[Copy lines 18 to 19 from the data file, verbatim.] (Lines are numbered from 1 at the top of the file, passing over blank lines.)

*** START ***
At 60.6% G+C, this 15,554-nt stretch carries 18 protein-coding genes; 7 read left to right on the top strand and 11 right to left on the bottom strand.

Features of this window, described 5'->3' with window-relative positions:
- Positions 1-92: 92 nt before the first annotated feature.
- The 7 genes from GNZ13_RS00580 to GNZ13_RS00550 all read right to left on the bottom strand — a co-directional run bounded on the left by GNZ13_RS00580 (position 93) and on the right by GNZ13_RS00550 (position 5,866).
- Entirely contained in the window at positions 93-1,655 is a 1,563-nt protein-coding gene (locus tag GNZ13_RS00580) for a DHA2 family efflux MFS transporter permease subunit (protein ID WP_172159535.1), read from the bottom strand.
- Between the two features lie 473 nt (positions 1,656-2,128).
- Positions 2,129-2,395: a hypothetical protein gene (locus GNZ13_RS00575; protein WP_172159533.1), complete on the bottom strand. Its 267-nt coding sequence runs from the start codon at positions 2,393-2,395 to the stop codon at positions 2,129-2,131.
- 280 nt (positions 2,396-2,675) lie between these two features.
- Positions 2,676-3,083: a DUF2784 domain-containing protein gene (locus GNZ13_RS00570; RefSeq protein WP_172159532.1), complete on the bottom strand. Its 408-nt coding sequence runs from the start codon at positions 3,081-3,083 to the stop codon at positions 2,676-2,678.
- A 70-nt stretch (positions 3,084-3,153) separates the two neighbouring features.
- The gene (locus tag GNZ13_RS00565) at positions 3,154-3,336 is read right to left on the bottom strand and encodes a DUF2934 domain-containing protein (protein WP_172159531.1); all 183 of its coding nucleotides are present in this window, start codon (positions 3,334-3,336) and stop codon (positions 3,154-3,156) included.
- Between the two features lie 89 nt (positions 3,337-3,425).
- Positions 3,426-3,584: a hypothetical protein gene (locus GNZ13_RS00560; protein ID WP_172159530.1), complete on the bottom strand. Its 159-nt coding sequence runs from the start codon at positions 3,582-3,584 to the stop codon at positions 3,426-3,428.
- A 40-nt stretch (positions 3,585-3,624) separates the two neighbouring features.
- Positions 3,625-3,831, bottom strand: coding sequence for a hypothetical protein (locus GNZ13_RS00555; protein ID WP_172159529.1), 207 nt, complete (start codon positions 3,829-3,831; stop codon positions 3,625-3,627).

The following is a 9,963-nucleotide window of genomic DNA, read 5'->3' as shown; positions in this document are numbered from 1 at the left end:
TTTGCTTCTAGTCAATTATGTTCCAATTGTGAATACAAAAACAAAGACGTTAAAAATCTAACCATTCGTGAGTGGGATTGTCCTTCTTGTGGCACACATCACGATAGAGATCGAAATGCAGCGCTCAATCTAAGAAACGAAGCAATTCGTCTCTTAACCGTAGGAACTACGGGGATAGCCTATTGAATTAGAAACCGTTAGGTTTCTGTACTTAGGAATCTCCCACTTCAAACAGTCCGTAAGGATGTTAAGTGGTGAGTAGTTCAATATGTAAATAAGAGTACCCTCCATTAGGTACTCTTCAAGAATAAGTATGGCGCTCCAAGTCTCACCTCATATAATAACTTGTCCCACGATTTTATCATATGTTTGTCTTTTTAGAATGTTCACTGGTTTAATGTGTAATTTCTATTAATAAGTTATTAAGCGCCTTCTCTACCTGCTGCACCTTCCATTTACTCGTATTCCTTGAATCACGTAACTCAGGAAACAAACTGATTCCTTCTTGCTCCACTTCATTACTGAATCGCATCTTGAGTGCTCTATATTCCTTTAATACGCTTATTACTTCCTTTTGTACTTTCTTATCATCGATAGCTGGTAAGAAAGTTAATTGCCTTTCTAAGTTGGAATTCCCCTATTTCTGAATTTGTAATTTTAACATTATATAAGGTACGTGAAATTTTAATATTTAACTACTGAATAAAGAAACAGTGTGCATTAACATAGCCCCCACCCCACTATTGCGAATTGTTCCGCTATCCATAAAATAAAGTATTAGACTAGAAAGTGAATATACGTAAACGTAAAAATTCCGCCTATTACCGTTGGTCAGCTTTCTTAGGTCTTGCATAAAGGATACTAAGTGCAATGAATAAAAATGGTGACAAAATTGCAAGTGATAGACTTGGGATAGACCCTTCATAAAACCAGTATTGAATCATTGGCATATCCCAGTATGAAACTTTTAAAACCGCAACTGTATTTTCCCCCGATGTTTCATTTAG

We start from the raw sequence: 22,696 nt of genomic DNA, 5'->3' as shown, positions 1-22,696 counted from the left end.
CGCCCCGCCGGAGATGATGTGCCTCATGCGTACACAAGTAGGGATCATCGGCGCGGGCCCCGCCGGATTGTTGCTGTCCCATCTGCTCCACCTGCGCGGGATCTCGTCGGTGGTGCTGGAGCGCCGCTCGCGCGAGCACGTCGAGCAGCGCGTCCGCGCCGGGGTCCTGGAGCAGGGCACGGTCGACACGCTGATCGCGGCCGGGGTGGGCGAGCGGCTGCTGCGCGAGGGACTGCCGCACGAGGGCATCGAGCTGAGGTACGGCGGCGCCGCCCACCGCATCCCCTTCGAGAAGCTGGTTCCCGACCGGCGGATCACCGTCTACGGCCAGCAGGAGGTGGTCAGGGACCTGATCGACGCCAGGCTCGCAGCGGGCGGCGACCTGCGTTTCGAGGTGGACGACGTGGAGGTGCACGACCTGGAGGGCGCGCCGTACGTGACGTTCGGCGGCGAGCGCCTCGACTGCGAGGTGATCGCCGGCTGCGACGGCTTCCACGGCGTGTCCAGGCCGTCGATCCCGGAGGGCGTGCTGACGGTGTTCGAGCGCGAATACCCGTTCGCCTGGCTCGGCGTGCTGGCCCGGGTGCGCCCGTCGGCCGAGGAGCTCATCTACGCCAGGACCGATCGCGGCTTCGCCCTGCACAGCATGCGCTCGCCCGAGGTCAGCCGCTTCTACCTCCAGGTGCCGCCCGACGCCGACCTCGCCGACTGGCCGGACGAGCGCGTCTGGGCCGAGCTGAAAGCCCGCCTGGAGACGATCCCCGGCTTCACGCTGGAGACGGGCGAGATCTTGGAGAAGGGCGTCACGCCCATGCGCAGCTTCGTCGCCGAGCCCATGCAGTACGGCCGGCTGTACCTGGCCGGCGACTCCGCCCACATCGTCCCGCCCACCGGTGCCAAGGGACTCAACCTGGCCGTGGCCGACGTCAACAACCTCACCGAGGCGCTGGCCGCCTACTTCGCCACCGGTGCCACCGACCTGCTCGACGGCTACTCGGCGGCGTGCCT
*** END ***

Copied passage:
We start from the raw sequence: 22,696 nt of genomic DNA, 5'->3' as shown, positions 1-22,696 counted from the left end.
CGCCCCGCCGGAGATGATGTGCCTCATGCGTACACAAGTAGGGATCATCGGCGCGGGCCCCGCCGGATTGTTGCTGTCCCATCTGCTCCACCTGCGCGGGATCTCGTCGGTGGTGCTGGAGCGCCGCTCGCGCGAGCACGTCGAGCAGCGCGTCCGCGCCGGGGTCCTGGAGCAGGGCACGGTCGACACGCTGATCGCGGCCGGGGTGGGCGAGCGGCTGCTGCGCGAGGGACTGCCGCACGAGGGCATCGAGCTGAGGTACGGCGGCGCCGCCCACCGCATCCCCTTCGAGAAGCTGGTTCCCGACCGGCGGATCACCGTCTACGGCCAGCAGGAGGTGGTCAGGGACCTGATCGACGCCAGGCTCGCAGCGGGCGGCGACCTGCGTTTCGAGGTGGACGACGTGGAGGTGCACGACCTGGAGGGCGCGCCGTACGTGACGTTCGGCGGCGAGCGCCTCGACTGCGAGGTGATCGCCGGCTGCGACGGCTTCCACGGCGTGTCCAGGCCGTCGATCCCGGAGGGCGTGCTGACGGTGTTCGAGCGCGAATACCCGTTCGCCTGGCTCGGCGTGCTGGCCCGGGTGCGCCCGTCGGCCGAGGAGCTCATCTACGCCAGGACCGATCGCGGCTTCGCCCTGCACAGCATGCGCTCGCCCGAGGTCAGCCGCTTCTACCTCCAGGTGCCGCCCGACGCCGACCTCGCCGACTGGCCGGACGAGCGCGTCTGGGCCGAGCTGAAAGCCCGCCTGGAGACGATCCCCGGCTTCACGCTGGAGACGGGCGAGATCTTGGAGAAGGGCGTCACGCCCATGCGCAGCTTCGTCGCCGAGCCCATGCAGTACGGCCGGCTGTACCTGGCCGGCGACTCCGCCCACATCGTCCCGCCCACCGGTGCCAAGGGACTCAACCTGGCCGTGGCCGACGTCAACAACCTCACCGAGGCGCTGGCCGCCTACTTCGCCACCGGTGCCACCGACCTGCTCGACGGCTACTCGGCGGCGTGCCT